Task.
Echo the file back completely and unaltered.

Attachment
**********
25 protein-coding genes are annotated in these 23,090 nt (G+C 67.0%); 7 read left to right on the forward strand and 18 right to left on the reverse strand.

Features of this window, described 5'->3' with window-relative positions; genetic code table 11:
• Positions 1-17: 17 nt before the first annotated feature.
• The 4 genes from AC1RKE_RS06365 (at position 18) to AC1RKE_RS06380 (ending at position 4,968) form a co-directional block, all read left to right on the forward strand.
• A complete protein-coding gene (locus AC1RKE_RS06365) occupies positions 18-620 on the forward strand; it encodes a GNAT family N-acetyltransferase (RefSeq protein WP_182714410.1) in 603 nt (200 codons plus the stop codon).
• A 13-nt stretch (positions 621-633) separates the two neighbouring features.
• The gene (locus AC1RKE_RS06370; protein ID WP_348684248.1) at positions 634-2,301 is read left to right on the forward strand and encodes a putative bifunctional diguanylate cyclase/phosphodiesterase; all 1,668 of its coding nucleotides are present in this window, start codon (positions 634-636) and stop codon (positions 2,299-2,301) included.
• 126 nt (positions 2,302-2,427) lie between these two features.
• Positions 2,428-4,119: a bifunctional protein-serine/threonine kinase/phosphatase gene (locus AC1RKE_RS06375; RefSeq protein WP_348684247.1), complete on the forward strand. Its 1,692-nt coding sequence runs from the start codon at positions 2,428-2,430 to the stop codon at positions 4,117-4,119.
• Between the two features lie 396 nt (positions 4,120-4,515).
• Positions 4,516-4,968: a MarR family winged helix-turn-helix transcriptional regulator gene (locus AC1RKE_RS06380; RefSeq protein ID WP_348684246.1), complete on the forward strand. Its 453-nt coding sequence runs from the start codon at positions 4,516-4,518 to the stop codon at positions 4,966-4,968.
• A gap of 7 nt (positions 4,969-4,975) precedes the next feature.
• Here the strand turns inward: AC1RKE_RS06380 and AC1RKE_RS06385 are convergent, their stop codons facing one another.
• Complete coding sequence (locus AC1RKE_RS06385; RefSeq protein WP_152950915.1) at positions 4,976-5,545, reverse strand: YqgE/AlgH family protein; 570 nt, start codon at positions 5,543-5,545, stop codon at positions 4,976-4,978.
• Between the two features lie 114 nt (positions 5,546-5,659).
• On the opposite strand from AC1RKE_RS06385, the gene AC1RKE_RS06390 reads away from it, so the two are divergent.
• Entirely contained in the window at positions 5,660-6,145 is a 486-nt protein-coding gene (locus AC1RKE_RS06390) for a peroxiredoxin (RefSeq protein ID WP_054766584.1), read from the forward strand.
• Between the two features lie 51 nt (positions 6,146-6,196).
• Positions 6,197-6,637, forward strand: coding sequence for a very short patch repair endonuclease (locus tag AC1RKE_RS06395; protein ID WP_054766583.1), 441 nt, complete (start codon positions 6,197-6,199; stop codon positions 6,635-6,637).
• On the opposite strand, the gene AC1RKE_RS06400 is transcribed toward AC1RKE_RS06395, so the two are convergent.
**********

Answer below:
25 protein-coding genes are annotated in these 23,090 nt (G+C 67.0%); 7 read left to right on the forward strand and 18 right to left on the reverse strand.

Features of this window, described 5'->3' with window-relative positions; genetic code table 11:
• Positions 1-17: 17 nt before the first annotated feature.
• The 4 genes from AC1RKE_RS06365 (at position 18) to AC1RKE_RS06380 (ending at position 4,968) form a co-directional block, all read left to right on the forward strand.
• A complete protein-coding gene (locus AC1RKE_RS06365) occupies positions 18-620 on the forward strand; it encodes a GNAT family N-acetyltransferase (RefSeq protein WP_182714410.1) in 603 nt (200 codons plus the stop codon).
• A 13-nt stretch (positions 621-633) separates the two neighbouring features.
• The gene (locus AC1RKE_RS06370; protein ID WP_348684248.1) at positions 634-2,301 is read left to right on the forward strand and encodes a putative bifunctional diguanylate cyclase/phosphodiesterase; all 1,668 of its coding nucleotides are present in this window, start codon (positions 634-636) and stop codon (positions 2,299-2,301) included.
• 126 nt (positions 2,302-2,427) lie between these two features.
• Positions 2,428-4,119: a bifunctional protein-serine/threonine kinase/phosphatase gene (locus AC1RKE_RS06375; RefSeq protein WP_348684247.1), complete on the forward strand. Its 1,692-nt coding sequence runs from the start codon at positions 2,428-2,430 to the stop codon at positions 4,117-4,119.
• Between the two features lie 396 nt (positions 4,120-4,515).
• Positions 4,516-4,968: a MarR family winged helix-turn-helix transcriptional regulator gene (locus AC1RKE_RS06380; RefSeq protein ID WP_348684246.1), complete on the forward strand. Its 453-nt coding sequence runs from the start codon at positions 4,516-4,518 to the stop codon at positions 4,966-4,968.
• A gap of 7 nt (positions 4,969-4,975) precedes the next feature.
• Here the strand turns inward: AC1RKE_RS06380 and AC1RKE_RS06385 are convergent, their stop codons facing one another.
• Complete coding sequence (locus AC1RKE_RS06385; RefSeq protein WP_152950915.1) at positions 4,976-5,545, reverse strand: YqgE/AlgH family protein; 570 nt, start codon at positions 5,543-5,545, stop codon at positions 4,976-4,978.
• Between the two features lie 114 nt (positions 5,546-5,659).
• On the opposite strand from AC1RKE_RS06385, the gene AC1RKE_RS06390 reads away from it, so the two are divergent.
• Entirely contained in the window at positions 5,660-6,145 is a 486-nt protein-coding gene (locus AC1RKE_RS06390) for a peroxiredoxin (RefSeq protein ID WP_054766584.1), read from the forward strand.
• Between the two features lie 51 nt (positions 6,146-6,196).
• Positions 6,197-6,637, forward strand: coding sequence for a very short patch repair endonuclease (locus tag AC1RKE_RS06395; protein ID WP_054766583.1), 441 nt, complete (start codon positions 6,197-6,199; stop codon positions 6,635-6,637).
• On the opposite strand, the gene AC1RKE_RS06400 is transcribed toward AC1RKE_RS06395, so the two are convergent.